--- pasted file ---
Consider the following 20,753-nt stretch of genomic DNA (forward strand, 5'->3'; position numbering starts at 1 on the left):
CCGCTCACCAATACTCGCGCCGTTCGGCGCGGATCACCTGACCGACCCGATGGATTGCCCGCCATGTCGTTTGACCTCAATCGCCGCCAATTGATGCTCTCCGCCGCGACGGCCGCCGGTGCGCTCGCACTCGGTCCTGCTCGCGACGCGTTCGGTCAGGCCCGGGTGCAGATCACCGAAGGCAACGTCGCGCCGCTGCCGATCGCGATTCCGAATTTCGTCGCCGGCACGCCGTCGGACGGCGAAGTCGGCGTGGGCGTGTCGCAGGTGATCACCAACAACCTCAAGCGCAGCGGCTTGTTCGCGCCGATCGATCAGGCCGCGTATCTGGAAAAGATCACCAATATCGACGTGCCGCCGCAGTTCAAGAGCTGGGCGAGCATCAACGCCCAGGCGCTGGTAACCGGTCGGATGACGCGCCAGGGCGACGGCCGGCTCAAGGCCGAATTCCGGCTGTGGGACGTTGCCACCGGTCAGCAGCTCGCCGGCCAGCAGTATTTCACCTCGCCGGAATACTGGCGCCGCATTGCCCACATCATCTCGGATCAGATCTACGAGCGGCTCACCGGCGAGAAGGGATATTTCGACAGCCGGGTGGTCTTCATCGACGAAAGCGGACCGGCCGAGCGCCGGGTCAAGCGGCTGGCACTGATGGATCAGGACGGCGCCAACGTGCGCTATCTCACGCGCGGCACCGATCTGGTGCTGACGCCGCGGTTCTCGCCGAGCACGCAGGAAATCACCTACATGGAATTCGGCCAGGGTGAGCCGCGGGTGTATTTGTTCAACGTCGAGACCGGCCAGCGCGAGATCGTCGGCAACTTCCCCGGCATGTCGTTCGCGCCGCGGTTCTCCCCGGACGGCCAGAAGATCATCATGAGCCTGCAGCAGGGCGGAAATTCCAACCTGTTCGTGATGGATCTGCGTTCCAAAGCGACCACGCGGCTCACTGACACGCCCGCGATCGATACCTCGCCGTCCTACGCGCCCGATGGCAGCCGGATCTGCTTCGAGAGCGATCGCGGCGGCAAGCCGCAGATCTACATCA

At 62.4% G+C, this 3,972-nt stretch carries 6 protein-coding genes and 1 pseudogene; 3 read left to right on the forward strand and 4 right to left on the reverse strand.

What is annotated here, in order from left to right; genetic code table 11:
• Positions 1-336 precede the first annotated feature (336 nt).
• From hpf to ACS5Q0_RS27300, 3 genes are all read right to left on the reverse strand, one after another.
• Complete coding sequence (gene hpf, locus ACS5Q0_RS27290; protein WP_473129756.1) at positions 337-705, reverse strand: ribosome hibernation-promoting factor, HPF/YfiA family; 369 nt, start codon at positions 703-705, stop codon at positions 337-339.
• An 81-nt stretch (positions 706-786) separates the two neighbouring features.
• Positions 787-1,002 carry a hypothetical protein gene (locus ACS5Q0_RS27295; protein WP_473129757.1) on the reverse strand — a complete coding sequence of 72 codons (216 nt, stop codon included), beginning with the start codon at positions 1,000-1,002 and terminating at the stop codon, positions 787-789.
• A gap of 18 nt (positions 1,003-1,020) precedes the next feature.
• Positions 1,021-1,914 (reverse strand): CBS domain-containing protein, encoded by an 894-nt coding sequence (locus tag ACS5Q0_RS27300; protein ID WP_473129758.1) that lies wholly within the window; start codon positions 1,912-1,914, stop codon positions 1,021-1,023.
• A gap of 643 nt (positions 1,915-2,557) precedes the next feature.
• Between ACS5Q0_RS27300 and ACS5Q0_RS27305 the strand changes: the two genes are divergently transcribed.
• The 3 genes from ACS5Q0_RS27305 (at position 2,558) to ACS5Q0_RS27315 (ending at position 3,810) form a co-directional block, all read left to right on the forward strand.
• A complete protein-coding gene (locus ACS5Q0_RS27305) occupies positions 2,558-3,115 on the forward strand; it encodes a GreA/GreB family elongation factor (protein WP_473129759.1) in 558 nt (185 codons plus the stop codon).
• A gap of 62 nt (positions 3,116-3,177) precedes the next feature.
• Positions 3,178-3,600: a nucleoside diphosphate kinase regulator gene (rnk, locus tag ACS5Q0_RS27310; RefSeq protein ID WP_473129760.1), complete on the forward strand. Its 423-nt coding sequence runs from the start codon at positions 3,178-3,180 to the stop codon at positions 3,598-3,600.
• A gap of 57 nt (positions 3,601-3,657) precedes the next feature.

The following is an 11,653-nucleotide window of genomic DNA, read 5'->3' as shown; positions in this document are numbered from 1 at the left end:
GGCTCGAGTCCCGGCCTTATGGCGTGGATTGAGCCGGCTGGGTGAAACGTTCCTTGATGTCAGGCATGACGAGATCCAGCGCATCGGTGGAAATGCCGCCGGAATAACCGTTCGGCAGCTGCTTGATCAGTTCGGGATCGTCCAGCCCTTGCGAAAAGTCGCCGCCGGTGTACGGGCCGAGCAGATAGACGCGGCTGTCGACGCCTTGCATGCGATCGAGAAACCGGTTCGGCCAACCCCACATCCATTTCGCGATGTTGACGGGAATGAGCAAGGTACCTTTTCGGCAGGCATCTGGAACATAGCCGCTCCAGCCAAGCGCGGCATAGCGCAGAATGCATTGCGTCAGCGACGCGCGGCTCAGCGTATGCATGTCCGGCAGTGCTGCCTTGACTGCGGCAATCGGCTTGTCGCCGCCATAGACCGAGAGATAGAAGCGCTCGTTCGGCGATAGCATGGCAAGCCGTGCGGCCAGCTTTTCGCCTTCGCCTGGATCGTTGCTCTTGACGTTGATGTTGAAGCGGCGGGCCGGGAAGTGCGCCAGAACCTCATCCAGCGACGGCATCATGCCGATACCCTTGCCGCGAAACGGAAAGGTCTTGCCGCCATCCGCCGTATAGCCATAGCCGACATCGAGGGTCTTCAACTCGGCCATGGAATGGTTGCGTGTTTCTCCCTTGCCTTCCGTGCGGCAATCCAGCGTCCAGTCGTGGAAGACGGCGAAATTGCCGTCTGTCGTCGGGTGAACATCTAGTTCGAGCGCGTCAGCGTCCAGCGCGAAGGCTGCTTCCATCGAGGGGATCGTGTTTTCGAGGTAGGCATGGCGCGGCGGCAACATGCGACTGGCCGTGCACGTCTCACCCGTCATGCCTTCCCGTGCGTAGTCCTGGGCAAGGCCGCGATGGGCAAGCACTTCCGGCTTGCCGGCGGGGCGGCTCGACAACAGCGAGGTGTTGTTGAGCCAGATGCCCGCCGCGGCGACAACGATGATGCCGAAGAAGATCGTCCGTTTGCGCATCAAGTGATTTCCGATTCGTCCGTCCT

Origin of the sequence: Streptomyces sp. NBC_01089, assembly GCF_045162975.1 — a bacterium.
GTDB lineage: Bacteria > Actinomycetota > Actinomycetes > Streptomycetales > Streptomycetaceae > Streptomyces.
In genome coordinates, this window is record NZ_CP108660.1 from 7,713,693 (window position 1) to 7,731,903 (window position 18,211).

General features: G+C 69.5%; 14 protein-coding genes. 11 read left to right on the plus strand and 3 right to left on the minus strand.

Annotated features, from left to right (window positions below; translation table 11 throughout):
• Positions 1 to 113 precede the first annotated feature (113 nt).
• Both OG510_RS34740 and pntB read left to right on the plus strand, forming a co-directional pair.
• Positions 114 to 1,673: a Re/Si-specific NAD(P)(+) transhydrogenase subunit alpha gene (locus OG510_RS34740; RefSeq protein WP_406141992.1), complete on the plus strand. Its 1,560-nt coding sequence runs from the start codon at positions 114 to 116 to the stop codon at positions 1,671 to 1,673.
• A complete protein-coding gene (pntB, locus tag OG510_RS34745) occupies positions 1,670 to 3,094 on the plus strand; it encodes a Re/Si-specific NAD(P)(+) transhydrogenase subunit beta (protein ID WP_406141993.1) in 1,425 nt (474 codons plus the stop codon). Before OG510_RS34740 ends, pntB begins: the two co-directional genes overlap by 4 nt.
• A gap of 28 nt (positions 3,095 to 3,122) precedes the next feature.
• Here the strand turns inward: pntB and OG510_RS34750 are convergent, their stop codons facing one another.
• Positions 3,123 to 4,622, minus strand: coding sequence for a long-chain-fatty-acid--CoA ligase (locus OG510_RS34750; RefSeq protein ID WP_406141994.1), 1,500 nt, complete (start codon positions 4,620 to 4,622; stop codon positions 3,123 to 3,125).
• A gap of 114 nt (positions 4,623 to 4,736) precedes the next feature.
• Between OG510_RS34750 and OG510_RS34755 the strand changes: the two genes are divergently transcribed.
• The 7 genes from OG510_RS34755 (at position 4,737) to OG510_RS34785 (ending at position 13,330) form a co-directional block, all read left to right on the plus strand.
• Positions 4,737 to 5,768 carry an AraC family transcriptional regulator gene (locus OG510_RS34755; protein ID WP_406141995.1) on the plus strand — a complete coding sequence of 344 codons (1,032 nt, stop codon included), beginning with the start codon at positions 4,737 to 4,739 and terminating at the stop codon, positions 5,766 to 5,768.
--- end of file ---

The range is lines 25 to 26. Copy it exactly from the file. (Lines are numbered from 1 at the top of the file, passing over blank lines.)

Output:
Annotated features, from left to right (window positions below; translation table 11 throughout):
• Positions 1 to 113 precede the first annotated feature (113 nt).